My heart go out to all those men who have been pumping iron daily in the desperate hope that they will end up looking like Vin Diesel or Jean Claude van Dam. And to those trying to copy that ‘make my day’ swagger a la Clint Eastwood. The reason this sympathy is the findings in a study done by St. Andrews University that says the Ben Stillers and Orlando Blooms of the world rank much higher on the women’s most-wanted list than the Diesels and Eastwoods. The study adds that women see macho-looking men as less faithful, less warm and potentially poorer fathers. Men with more feminine features and a healthy visage are judged as being a better bet for a long-term relationship. The team asked nearly 100 women to make snap judgments on a variety of factors including the man’s social dominance, parenting skills and desirability after viewing images that had been digitally enhanced to emphasise masculine or feminine features.
An interesting bit of information, I must admit, but probably not very new considering men got a scent of this much earlier than we guessed. So they found out nice, market-savvy tags like metrosexuals, retrosexuals and ubersexual to describe their finer qualities. And, the movie world, the ultimate barometer of new social trends, was fast to cotton on and introduce ‘feminine’ male actors.
Now this frills and femininity is all very fine. But how many women want competition from their men? How many heroes do you find in say, Mills and Boon, who are busy getting in touch with their feminine side. No, we still fall for tall, dark and handsome. So Clint Eastwood has nothing to fear, he’ll still give the pretty boys a run for their money. The mystique of uncaring bad boys still holds great fascination for women. And no one is likely to muscle in on that for a while.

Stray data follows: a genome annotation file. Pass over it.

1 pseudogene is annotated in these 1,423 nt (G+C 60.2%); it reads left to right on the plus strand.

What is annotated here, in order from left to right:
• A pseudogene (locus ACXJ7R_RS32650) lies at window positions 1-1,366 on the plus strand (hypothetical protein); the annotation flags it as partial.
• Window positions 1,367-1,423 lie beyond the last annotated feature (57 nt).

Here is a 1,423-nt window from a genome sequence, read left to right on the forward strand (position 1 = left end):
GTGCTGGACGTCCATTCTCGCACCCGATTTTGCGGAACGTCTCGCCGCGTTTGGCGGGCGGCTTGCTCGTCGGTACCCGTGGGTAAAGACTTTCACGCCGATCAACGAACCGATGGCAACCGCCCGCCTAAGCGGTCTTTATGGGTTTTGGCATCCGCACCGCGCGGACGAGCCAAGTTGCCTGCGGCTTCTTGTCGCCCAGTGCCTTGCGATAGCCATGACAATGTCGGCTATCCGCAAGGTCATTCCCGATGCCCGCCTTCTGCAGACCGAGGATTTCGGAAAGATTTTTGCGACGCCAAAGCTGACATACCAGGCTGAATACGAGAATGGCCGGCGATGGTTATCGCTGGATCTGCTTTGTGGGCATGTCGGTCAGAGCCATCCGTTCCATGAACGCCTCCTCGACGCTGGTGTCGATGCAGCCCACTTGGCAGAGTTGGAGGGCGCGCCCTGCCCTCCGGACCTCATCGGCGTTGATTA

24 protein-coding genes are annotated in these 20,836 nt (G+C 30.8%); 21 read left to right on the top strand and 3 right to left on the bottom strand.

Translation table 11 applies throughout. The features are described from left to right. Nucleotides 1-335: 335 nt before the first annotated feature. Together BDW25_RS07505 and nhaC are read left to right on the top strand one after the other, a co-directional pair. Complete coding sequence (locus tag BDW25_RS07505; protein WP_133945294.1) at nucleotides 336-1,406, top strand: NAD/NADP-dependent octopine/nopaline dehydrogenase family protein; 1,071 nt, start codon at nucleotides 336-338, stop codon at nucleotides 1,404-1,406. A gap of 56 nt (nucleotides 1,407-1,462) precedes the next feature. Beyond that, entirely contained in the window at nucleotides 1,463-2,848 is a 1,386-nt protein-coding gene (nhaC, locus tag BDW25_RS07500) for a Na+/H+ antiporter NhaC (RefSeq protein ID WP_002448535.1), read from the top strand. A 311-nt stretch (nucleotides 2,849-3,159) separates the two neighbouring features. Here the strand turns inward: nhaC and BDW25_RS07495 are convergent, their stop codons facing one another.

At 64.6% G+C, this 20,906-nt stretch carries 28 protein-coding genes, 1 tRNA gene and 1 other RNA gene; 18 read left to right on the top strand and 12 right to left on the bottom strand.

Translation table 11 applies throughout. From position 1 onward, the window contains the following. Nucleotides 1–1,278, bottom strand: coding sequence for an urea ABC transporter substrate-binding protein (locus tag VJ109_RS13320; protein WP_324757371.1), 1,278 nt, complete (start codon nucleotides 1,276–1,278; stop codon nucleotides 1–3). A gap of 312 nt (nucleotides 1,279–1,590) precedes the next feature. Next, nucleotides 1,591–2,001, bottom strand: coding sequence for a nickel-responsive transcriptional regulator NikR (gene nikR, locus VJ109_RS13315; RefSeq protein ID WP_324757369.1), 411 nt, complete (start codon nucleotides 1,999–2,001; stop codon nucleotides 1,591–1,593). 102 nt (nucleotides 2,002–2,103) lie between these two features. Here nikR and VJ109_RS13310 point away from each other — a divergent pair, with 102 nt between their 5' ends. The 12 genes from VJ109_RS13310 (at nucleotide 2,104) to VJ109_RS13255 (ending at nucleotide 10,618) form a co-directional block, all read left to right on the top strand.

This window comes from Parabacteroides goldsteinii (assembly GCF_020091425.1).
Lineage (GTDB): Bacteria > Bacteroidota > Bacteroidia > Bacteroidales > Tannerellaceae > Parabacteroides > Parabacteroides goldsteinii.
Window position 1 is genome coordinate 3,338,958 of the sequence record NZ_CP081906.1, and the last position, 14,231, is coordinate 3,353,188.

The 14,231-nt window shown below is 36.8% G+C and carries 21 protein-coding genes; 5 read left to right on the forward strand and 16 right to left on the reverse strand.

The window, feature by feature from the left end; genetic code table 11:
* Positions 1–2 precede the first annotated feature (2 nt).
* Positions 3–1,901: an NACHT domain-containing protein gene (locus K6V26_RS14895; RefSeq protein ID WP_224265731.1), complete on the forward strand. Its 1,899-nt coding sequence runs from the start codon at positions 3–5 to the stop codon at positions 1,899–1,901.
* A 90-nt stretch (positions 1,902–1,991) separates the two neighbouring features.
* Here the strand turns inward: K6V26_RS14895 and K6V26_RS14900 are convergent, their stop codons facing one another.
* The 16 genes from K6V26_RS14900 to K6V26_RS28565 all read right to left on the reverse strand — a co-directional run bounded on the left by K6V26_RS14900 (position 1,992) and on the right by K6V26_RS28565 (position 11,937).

All Play and No Work

The babus are angry, very angry. And, they are threatening to protest in their patented style: go on mass leave, and that too on a Friday. The reason for such annoyance is a report from the Associated Chambers of Commerce and Industry of India that says people working in government offices and state-funded institutions work in ‘stress-free zones’, while their corporate counterparts are busy firefighting all the time. There is nothing earth-shattering about the report; it just reiterates what we discuss all the time behind their backs: babus have it nice and easy.

Babus, on their part, can blame their enthusiasm-deficiency syndrome to low salaries, multiple bosses, dingy offices and lack of corporate-style incentives to work harder. But what would you tell the mother who got back her kidnapped son three days after he was rescued? The designated venue at which he was to be handed over was shut thanks to some babu who declared May 11, a Friday, a holiday to commemorate the 150th year of the Mutiny? And, these sundry holidays are not even a part of that hallowed list of that makes lesser mortals like us green with envy. Our combined fret barometer goes up a few notches more when we see them lazing around in the winter sun, way after the scheduled lunch hour. Small perks of a low-paid but secure government job, we console ourselves.

Who are on the other side of the fence? Project developers, courier companies, retail sector bank employees, and journalists. We can vouch for the last category at least, because unlike our counterparts in and around Raisina Hill, we don’t even have the luxury of passing the buck (read files) to the next table.


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  • Ram Manohar Sah: Hi All, Kosi (Kaushiki) furry reminds old saying "tying knot in the snakehead". Hydropower, irrigation and flood management are conflicting objecti
  • Alex: Your blog is interesting! Keep up the good work!
  • Nandan Jha: M has done wonders with here Dalit-Brahmin pitch (Sarva Samaj). Even though it was mostly to Mishraji's brilliant plan but if you look now, she could